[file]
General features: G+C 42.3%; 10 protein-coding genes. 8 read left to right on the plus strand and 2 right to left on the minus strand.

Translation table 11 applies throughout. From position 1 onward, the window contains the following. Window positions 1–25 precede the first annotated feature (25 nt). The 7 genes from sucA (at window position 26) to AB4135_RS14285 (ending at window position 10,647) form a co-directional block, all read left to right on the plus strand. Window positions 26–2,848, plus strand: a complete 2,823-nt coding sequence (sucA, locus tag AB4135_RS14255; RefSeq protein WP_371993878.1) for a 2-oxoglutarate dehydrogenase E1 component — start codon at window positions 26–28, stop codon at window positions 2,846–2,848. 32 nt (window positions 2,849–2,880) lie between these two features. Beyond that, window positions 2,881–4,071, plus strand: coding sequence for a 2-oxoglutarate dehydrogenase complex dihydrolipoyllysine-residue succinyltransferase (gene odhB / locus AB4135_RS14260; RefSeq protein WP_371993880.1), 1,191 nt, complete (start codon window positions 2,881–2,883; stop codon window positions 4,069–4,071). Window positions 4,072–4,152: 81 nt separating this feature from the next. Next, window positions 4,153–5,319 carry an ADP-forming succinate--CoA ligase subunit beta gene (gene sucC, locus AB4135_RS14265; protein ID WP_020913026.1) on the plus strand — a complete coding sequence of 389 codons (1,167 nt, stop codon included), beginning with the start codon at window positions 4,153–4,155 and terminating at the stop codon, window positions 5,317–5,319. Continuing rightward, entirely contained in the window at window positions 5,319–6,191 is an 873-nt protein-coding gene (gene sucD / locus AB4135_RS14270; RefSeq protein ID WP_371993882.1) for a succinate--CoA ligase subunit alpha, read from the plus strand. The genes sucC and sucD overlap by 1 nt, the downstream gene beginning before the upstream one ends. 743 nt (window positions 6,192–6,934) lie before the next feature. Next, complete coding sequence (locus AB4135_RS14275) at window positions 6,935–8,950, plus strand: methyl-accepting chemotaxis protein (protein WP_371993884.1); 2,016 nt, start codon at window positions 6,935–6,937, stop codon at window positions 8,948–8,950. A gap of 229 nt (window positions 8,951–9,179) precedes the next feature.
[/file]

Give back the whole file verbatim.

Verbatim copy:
General features: G+C 42.3%; 10 protein-coding genes. 8 read left to right on the plus strand and 2 right to left on the minus strand.

Translation table 11 applies throughout. From position 1 onward, the window contains the following. Window positions 1–25 precede the first annotated feature (25 nt). The 7 genes from sucA (at window position 26) to AB4135_RS14285 (ending at window position 10,647) form a co-directional block, all read left to right on the plus strand. Window positions 26–2,848, plus strand: a complete 2,823-nt coding sequence (sucA, locus tag AB4135_RS14255; RefSeq protein WP_371993878.1) for a 2-oxoglutarate dehydrogenase E1 component — start codon at window positions 26–28, stop codon at window positions 2,846–2,848. 32 nt (window positions 2,849–2,880) lie between these two features. Beyond that, window positions 2,881–4,071, plus strand: coding sequence for a 2-oxoglutarate dehydrogenase complex dihydrolipoyllysine-residue succinyltransferase (gene odhB / locus AB4135_RS14260; RefSeq protein WP_371993880.1), 1,191 nt, complete (start codon window positions 2,881–2,883; stop codon window positions 4,069–4,071). Window positions 4,072–4,152: 81 nt separating this feature from the next. Next, window positions 4,153–5,319 carry an ADP-forming succinate--CoA ligase subunit beta gene (gene sucC, locus AB4135_RS14265; protein ID WP_020913026.1) on the plus strand — a complete coding sequence of 389 codons (1,167 nt, stop codon included), beginning with the start codon at window positions 4,153–4,155 and terminating at the stop codon, window positions 5,317–5,319. Continuing rightward, entirely contained in the window at window positions 5,319–6,191 is an 873-nt protein-coding gene (gene sucD / locus AB4135_RS14270; RefSeq protein ID WP_371993882.1) for a succinate--CoA ligase subunit alpha, read from the plus strand. The genes sucC and sucD overlap by 1 nt, the downstream gene beginning before the upstream one ends. 743 nt (window positions 6,192–6,934) lie before the next feature. Next, complete coding sequence (locus AB4135_RS14275) at window positions 6,935–8,950, plus strand: methyl-accepting chemotaxis protein (protein WP_371993884.1); 2,016 nt, start codon at window positions 6,935–6,937, stop codon at window positions 8,948–8,950. A gap of 229 nt (window positions 8,951–9,179) precedes the next feature.